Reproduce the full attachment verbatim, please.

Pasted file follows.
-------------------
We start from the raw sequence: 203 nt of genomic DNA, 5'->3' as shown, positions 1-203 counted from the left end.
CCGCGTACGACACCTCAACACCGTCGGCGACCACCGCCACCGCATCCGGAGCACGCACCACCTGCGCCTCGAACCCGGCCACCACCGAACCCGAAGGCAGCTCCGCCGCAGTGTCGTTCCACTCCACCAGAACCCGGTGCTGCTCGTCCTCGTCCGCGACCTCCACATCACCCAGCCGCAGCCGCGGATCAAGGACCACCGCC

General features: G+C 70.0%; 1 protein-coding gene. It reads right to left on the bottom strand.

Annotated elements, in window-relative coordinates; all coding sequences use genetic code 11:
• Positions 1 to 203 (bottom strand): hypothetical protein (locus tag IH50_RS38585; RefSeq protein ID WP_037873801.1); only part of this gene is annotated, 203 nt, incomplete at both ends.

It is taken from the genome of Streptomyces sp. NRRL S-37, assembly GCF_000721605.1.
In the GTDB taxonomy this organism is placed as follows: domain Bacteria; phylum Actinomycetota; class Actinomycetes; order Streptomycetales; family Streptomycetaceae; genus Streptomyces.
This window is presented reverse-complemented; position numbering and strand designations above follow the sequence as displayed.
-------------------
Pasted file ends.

We start from the raw sequence: 203 nt of genomic DNA, 5'->3' as shown, positions 1-203 counted from the left end.
CCGCGTACGACACCTCAACACCGTCGGCGACCACCGCCACCGCATCCGGAGCACGCACCACCTGCGCCTCGAACCCGGCCACCACCGAACCCGAAGGCAGCTCCGCCGCAGTGTCGTTCCACTCCACCAGAACCCGGTGCTGCTCGTCCTCGTCCGCGACCTCCACATCACCCAGCCGCAGCCGCGGATCAAGGACCACCGCC

General features: G+C 70.0%; 1 protein-coding gene. It reads right to left on the bottom strand.

Annotated elements, in window-relative coordinates; all coding sequences use genetic code 11:
• Positions 1 to 203 (bottom strand): hypothetical protein (locus tag IH50_RS38585; RefSeq protein ID WP_037873801.1); only part of this gene is annotated, 203 nt, incomplete at both ends.

It is taken from the genome of Streptomyces sp. NRRL S-37, assembly GCF_000721605.1.
In the GTDB taxonomy this organism is placed as follows: domain Bacteria; phylum Actinomycetota; class Actinomycetes; order Streptomycetales; family Streptomycetaceae; genus Streptomyces.
This window is presented reverse-complemented; position numbering and strand designations above follow the sequence as displayed.